Rob Sheldon kindly writes to say:

The bottom-up view has been heavily researched. We have learned a few things about it. I’ll make a quick list just to show that we can say a lot more about bottom-up than simply “it doesn’t work.”

1. Random searches

Dembski’s “no free lunch” algorithm shows we can’t get information by random searches. There just isn’t any better way to do random.

a) Gaussian distributions are the fingerprints of random.

b) Diffusive transport is the footprint of random search

c) Diffusion velocity goes as v = x/sqrt(t), so in 4 times the time, you have gone twice the distance. Not a speedy way to get somewhere!

d) Entropy is maximized (Info is minimized) at constant Energy (system adiabatic and closed) for a Gaussian. Think, sodas in the cooler.

2. Non-random searches

Actual observations of, say, grazing bacteria show they do not follow a random pattern.

a) “Fat tails” on the distribution are the fingerprints of non-random.

Entropy is maximized at constant Energy FLOW.

b) “Superdiffusive” transport is the footprint of non-random search

c) Levy-flight (infinite diffusion velocity) v = x / t^n where n > 1/2 and < 1. Not quite as good as knowing where you are going, v=x/t, but still better than diffusion. Especially when working in multiple dimensions.

d) Entropy growth is maximized at constant Energy FLOW. (system not adiabatic, but isothermal and open) The distribution has a fat tail. Think water boiling on the stove.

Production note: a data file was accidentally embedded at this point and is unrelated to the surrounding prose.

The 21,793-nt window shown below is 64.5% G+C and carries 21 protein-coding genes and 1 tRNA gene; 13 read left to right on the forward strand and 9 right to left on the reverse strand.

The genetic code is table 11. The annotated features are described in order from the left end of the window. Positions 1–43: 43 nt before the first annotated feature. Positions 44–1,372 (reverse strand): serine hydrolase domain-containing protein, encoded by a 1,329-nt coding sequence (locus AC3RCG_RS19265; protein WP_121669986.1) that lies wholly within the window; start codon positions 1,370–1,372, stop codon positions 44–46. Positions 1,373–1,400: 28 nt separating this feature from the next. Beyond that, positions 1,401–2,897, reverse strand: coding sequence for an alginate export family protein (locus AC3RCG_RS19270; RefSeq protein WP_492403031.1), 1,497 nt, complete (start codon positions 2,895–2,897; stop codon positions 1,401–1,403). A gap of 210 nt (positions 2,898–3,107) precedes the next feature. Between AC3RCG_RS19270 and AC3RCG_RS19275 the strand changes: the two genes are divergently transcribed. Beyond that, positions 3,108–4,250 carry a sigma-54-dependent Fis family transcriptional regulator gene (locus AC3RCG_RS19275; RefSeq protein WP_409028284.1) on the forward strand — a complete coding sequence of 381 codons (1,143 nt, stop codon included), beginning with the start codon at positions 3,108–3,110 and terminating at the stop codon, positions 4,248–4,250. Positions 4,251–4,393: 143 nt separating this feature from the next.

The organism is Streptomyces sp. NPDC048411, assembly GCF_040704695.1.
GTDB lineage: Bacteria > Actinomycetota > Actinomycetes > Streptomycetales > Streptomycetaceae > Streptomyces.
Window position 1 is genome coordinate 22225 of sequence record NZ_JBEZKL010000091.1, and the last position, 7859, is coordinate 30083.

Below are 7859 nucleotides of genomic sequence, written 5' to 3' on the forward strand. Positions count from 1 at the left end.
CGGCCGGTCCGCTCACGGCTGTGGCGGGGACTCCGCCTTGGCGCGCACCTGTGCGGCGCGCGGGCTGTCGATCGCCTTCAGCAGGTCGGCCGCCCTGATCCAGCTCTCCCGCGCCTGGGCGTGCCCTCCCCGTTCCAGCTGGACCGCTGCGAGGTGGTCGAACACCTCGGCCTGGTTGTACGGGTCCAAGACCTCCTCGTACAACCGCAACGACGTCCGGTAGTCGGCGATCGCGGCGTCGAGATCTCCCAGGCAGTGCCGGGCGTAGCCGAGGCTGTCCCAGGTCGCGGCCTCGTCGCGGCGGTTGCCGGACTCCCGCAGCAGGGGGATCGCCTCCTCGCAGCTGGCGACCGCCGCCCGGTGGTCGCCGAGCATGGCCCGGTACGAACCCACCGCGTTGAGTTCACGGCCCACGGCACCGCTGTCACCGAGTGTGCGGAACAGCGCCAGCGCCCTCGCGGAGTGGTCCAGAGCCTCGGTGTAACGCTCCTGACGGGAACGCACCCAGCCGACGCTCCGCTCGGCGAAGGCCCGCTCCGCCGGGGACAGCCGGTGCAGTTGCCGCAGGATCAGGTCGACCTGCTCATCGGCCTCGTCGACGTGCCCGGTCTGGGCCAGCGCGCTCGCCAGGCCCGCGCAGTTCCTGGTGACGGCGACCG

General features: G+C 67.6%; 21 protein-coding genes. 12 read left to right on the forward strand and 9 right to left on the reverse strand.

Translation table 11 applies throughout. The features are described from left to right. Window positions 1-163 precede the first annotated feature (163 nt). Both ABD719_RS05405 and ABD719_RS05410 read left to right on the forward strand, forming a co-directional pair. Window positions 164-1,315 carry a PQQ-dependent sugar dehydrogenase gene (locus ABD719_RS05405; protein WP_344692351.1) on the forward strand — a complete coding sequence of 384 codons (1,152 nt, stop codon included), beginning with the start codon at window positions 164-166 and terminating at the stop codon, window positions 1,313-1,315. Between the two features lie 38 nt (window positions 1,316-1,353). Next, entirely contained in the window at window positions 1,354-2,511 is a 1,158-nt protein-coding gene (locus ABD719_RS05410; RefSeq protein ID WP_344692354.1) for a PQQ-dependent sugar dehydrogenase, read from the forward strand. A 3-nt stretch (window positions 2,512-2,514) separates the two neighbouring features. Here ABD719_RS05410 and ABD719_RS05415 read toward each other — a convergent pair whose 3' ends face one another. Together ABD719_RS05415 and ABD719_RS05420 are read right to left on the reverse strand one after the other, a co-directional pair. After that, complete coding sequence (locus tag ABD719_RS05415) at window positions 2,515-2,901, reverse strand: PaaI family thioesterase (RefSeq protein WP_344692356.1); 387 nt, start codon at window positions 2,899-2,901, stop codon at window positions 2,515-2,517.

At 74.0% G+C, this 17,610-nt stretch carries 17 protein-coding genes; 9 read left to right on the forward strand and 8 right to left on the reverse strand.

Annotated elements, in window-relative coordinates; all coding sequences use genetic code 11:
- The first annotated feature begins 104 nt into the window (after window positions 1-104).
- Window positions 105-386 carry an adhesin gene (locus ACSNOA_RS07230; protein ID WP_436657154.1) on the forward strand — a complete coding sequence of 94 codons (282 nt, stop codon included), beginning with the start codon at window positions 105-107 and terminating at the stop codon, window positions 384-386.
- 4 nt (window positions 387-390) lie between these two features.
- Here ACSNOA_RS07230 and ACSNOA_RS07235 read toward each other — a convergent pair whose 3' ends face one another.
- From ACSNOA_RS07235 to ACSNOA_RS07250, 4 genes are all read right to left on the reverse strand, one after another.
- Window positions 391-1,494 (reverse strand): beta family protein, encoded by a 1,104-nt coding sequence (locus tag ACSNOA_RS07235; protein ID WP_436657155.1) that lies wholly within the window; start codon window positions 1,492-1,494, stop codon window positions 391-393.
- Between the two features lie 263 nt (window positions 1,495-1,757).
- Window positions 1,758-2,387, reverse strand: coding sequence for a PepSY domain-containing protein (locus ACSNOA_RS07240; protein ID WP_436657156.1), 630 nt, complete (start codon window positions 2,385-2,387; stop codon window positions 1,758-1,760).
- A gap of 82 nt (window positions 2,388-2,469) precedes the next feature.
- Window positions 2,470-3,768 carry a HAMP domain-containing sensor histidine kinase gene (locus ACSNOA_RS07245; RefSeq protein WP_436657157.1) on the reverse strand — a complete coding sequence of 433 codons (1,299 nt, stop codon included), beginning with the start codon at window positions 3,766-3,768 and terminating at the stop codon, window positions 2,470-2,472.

So Darwin, and most of the 20th century, was looking at closed systems with finite amount of energy. These systems are classic thermodynamics obeying the 2nd law, and never showing spontaneous information conversion.

The latter half of the 20th century, and 21st century have been looking at systems with energy flow, where the fastest growing mode is the one that makes the most entropy. This field is called MEPP “maximum entropy production principle”. Prigogine got a Nobel Prize for this, in part, because people thought it would lead to information creation. You can google it and see just how many people are betting the farm that this will solve the bottom-up problem.

It is true that a MEPP system–open, energy flowing through–does produce structure and structure does encode information. Benard convection cells form if you put a thin layer of fluid between two plates and heat the bottom one, and soon a hexagonal honey comb forms spontaneously. One might imagine another system that draws energy from the honeycomb cells to form its own structure within each cell, and hence a massively cascading complexity that erupts from heating a fluid between two plates. These fevered dreams go under several names–one was called hypercycles, and posited that order could emerge from chaos if the right starting materials were used. The greatest “hypercycle” of all, of course, was the Big Bang, where temperature and gravity gradients generated stars, galaxies and the complexity we see around us today. We even have “models” of various parts of this cosmic hypercycle, though we have to fine tune the dials of “gravity” “density” and “explosive energy” to get the hypercycle to start, and then we have to add in “anti-gravity” and “dark matter” to get it looking like our universe.